20 years ago, I woke up and went to PT. I ran down Ardennes from York Theater to Smoke Bomb Hill and back. The same thing I did every day. After PT I went home to my government housing at 11C Bastogne. I was with my soldier Dias, who had a soldier of the month board later that morning. We were working on making sure his uniform was squared away. Barbara was upstairs taking care of 4-year-old Alex, three-year-old William and not quite one year old baby Matthew.
The phone rang. She answered and called down that it was my mom. Mom had called to tell her that something crazy was going on in New York. She asked Barb to turn on the TV. Barb came downstairs holding Matthew. “Y’all have to see this.”
We all watched transfixed. We saw the second plane hit the towers. When that happened, my pager went off. Then Dias’ pager went off. I called our platoon office. 1LT Mike Donahue answered. “It’s Hall, sir. What is happening?” “Not sure. We meet with the BC in 5. You guys need to get your gear and get back as soon as possible. It’s a full lockdown. As of now we are on full alert.”
Dias and I grabbed our stuff. I got my “go gear” from the closet - a fully packed duffle and rucksack already rigged for aiframe and ready to go. Barb loaded the kids up in the car, and we threw our stuff in the back. She took us back to the company area and dropped us off. I said goodbye to her and the kids. “I don’t know when I will be back. I don’t know anything really.” “I know” she said, “We love you.”
When we got in the company area everyone was huddled around TVs watching the coverage. We watched the towers fall. “SSG HALL!” boomed the voice of our First Sergeant. “You need to get to the BC’s office right now. He wants to talk to you.” I rushed over to Battalion HQ and knocked on his door.
“SSG Hall. Glad you’re here. Look son, there are some things going on. I don’t know what role we will have in this, but we are damn sure gonna have one. Here’s what I need to know. I need to have absolute confidence that every piece of equipment in this battalion works. Every radio. Every computer. Every night vision device. And I need you to be the one that handles this. Get set up. Give me a plan. And we’ll make it happen. Be ready to brief me in 20 minutes on your plan.” I saluted and turned to leave. “One more thing Jeff” (he had never called me by my first name) “This is really important. And that’s why I am giving it to you. Don’t fail me. And don’t stop until it gets done. We may be at war this time tomorrow.”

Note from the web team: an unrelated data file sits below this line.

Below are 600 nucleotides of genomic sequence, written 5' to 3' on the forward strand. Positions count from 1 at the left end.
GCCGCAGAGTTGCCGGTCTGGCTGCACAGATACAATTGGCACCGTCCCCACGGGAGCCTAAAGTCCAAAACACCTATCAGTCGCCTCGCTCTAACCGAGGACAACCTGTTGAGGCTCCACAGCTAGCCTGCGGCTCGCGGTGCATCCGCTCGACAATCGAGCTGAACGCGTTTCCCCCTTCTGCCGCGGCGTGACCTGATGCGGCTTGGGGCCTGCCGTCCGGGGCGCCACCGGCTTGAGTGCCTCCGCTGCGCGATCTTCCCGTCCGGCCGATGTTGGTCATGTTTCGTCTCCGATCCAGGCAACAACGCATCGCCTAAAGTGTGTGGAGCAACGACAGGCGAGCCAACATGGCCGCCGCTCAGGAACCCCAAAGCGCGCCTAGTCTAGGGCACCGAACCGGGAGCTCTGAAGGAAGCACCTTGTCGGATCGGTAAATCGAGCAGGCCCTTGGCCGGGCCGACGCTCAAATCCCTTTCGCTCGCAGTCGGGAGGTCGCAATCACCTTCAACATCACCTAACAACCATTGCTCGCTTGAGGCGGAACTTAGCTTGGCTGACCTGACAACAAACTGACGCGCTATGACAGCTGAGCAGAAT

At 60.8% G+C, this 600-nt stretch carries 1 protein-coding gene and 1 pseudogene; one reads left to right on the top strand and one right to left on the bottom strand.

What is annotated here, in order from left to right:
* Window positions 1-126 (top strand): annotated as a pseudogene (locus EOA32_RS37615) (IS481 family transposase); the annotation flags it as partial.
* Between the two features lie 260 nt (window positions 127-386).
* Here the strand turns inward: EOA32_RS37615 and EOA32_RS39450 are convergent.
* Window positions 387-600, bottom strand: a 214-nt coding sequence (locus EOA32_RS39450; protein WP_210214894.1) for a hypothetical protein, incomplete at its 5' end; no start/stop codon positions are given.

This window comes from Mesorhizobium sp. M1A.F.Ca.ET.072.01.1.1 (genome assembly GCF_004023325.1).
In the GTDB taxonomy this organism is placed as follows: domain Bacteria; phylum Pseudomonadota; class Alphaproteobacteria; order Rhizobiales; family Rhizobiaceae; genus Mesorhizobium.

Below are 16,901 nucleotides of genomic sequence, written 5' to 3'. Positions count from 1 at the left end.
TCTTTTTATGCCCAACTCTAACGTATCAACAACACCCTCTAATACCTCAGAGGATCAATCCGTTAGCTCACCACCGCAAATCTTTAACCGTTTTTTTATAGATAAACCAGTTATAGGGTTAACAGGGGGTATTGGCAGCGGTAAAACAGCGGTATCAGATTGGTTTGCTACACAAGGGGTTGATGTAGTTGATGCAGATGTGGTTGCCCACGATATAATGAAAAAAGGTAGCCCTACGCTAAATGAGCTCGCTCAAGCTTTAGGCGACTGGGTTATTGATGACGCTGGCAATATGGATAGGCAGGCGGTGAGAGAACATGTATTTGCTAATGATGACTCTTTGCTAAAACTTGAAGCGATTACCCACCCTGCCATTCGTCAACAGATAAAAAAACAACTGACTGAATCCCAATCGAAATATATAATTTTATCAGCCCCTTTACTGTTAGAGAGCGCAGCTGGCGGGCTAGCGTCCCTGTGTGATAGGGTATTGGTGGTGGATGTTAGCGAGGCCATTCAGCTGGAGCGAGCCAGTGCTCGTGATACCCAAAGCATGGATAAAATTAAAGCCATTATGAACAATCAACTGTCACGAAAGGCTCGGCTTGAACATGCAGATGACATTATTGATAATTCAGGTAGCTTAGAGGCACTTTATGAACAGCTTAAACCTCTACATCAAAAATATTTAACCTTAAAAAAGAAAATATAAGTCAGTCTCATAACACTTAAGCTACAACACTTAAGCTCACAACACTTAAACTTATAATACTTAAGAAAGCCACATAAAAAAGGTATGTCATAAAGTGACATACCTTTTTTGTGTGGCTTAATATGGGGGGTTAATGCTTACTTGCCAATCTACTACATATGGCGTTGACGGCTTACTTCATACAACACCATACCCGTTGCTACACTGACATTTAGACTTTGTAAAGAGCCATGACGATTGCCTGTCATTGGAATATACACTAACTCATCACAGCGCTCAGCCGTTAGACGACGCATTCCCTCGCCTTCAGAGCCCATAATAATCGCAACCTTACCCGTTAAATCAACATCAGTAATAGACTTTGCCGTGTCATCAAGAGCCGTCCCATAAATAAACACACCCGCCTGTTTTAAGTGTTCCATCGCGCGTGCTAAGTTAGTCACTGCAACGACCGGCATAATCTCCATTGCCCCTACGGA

I didn’t sleep for three days. My team and I tested every piece of equipment. I got a medal.
We didn’t leave for war the next day. A year later that unit deployed for Afghanistan. I was in Korea, and deeply bitter that I hadn't gotten a chance to lead my team into Afghanistan. I got my chance the next year though and went to Afghanistan in 2003.
This is how my war started.
Over the next few years, I lost people close to me. Mike Donahue - the LT who called me in on the morning of 9/11? He was killed by a roadside bomb in Kabul in 2014. He was one of the best leaders I ever served with. And one of the best men I ever met. I lost others too. Some in Afghanistan, some in Iraq. Some years later when they were no longer in the Army, but still fell to the wounds of war.
For the 6 years I served before 9-11 the Army was a 9-5 job where they paid me to be in great shape and talk shit. It was perfect for me in my 20s. The longest I had been away from home was 25 days. I planned on being a soldier for as long as they would let me.
During the 6 years after 9-11, I was home for 18 months. They were nonconsecutive. I would be home for 2 weeks, leave, home 3 months, leave, home 4 days, leave. Every time I came home I either already had orders to leave again or would get them within days of being home. Even when I was home, I wasn’t home.
This is how my war was fought. A relentless drain on my emotional and psychological resources every day for 20 years.
War broke me. It finished the process started by having a narcissist mom and surviving childhood sexual trauma. When I left the Army in 2007, I had nothing left. I was a barely functional alcoholic with rage issues, depression, anxiety and untreated PTSD. I was a mess. In 2010 I began the process of trying to get better. It has been a long and winding path, with detours to jail and psych facilities, electro convulsive therapy and warrior meditation, a suicide attempt and the death of way too many friends.